In case you were whether or not it’s worth the trouble to carry cans to the recycling pickup, check out these words from the Ohio Division of Recycling & Litter Prevention:
Recycling one aluminum can saves the energy equivalent of six ounces of gasoline. In 2000, Americans recycled 54.8 million aluminum cans, saving the energy equivalent of 2.58 billion gallons of gasoline. Had we recycled the other 46 billion cans we used that year, we could have saved another 2.15 billion gallons of gas. [That’s because it takes about 1/10th of the energy to recycle aluminum that it does to smelt it from bauxite ore.]
• The energy saved by recycling one aluminum can is enough to run a television for three hours.
• In three months, Americans throw away enough aluminum to rebuild the US commercial air fleet.
• Americans threw away half a million tons of aluminum last year, worth nearly $800 million.
• The energy needed to replace the aluminum cans discarded in the United States each year could power a city the size of Atlanta for a year.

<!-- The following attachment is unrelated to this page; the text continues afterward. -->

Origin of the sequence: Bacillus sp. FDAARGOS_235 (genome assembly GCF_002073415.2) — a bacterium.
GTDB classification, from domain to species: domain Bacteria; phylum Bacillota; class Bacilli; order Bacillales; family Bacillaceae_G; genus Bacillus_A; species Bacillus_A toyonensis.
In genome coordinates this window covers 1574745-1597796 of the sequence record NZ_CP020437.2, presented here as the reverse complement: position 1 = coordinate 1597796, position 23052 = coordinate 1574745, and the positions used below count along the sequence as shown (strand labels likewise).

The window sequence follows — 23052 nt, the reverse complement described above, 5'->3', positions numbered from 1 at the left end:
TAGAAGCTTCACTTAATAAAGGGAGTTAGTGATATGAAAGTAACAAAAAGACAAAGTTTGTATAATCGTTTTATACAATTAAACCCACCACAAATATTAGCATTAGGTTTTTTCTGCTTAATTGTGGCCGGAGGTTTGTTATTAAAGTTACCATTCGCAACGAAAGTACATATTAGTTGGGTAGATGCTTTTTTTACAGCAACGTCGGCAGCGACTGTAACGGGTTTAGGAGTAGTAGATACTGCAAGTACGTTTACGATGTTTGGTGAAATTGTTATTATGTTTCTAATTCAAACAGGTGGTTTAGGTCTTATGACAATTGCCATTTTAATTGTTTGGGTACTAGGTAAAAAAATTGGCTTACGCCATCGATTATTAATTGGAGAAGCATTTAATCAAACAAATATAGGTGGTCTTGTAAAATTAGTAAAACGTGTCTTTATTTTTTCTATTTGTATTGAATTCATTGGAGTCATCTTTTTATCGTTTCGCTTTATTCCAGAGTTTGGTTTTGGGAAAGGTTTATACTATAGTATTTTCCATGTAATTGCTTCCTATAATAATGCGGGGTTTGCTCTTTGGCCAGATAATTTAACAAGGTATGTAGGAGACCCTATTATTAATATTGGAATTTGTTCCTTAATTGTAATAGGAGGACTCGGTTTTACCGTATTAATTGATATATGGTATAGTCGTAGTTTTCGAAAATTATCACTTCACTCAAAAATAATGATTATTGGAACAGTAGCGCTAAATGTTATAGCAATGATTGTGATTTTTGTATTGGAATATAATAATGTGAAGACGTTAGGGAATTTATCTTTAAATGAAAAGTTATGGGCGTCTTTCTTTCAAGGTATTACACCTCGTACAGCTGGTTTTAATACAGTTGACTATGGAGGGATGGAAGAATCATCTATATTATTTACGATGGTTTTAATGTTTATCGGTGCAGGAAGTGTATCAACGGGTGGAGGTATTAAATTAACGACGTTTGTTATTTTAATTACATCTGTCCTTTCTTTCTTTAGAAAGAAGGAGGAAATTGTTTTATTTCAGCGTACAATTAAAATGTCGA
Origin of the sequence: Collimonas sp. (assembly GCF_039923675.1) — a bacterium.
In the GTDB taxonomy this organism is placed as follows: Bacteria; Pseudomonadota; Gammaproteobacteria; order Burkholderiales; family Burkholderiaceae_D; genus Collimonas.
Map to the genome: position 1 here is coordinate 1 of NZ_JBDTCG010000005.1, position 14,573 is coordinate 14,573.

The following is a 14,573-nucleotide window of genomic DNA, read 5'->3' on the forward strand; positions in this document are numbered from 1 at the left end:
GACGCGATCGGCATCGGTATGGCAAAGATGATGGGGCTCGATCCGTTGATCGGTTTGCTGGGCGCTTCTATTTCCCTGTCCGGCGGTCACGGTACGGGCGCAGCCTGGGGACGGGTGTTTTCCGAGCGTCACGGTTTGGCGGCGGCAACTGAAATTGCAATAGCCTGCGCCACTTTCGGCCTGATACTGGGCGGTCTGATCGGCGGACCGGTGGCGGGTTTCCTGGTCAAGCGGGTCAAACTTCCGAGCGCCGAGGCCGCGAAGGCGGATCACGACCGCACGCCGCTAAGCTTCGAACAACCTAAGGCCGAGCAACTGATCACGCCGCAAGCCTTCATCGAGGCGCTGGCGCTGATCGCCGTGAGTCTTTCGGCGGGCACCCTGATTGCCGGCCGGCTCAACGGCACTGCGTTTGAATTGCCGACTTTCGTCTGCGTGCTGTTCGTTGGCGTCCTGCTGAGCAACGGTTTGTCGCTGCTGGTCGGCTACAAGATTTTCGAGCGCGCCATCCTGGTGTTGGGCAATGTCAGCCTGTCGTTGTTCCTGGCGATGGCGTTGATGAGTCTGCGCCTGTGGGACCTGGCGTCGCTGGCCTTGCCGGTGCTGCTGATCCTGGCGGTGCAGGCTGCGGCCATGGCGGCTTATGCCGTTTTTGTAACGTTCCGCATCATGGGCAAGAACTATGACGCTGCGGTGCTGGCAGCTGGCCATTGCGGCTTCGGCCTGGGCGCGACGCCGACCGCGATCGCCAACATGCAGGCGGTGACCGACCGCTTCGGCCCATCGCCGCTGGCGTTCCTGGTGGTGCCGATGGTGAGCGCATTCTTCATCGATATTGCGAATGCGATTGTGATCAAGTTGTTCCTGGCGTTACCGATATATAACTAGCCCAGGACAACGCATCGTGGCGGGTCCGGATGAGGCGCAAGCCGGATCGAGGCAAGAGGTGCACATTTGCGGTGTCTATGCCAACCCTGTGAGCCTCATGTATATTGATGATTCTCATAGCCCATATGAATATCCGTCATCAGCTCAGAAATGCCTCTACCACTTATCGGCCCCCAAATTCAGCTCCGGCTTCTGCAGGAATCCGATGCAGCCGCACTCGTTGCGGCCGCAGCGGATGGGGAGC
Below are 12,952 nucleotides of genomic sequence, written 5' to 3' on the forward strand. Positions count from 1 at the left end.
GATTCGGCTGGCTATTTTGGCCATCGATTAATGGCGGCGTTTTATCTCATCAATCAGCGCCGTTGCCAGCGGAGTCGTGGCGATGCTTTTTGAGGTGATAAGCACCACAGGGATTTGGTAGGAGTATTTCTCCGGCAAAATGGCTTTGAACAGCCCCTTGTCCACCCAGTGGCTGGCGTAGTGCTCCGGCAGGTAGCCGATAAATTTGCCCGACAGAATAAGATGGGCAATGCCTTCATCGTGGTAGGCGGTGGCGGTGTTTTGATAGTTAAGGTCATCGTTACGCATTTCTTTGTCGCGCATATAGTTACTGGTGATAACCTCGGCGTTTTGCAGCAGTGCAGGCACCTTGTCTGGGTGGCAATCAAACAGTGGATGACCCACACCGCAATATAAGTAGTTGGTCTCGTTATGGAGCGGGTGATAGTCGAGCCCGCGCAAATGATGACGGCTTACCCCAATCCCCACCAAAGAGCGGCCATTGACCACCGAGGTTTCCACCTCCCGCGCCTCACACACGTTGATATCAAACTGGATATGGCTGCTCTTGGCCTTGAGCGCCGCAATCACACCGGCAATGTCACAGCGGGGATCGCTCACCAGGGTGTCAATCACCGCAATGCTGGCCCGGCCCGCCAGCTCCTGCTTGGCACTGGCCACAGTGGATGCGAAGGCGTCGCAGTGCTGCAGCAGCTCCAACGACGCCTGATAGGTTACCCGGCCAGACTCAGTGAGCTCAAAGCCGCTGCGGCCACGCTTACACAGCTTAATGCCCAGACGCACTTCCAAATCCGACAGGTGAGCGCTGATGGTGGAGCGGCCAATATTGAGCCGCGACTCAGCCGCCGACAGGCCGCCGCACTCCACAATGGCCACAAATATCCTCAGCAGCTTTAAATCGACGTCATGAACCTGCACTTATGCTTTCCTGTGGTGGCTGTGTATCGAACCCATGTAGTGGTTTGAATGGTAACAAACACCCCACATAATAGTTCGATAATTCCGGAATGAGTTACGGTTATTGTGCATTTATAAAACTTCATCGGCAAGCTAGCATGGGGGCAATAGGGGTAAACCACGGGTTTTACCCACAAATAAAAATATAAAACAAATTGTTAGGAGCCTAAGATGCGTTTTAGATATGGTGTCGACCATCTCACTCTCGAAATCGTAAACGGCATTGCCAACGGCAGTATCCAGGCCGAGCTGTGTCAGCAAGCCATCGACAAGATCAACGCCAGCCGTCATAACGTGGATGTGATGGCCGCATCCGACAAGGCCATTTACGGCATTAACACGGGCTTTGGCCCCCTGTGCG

You don’t have to do any special prep, either. Just rinse ’em and throw ’em into the bin.
Find recycling centers for your area here. The search toolbar is at the top of the page.
The U.S. government spent a total of $25.35 million, or $253 per ton, on the artificial reefing of four ships in the past eight years, the report states.
By contrast, the cost of recycling retired vessels for metals recovery in these same years was an average $67 per ton, which would have meant a savings to the U.S. taxpayer of $21.5 million had the vessels been recycled. [And complete recovery of toxic materials, which cannot be removed totally without disassembling the vessels.]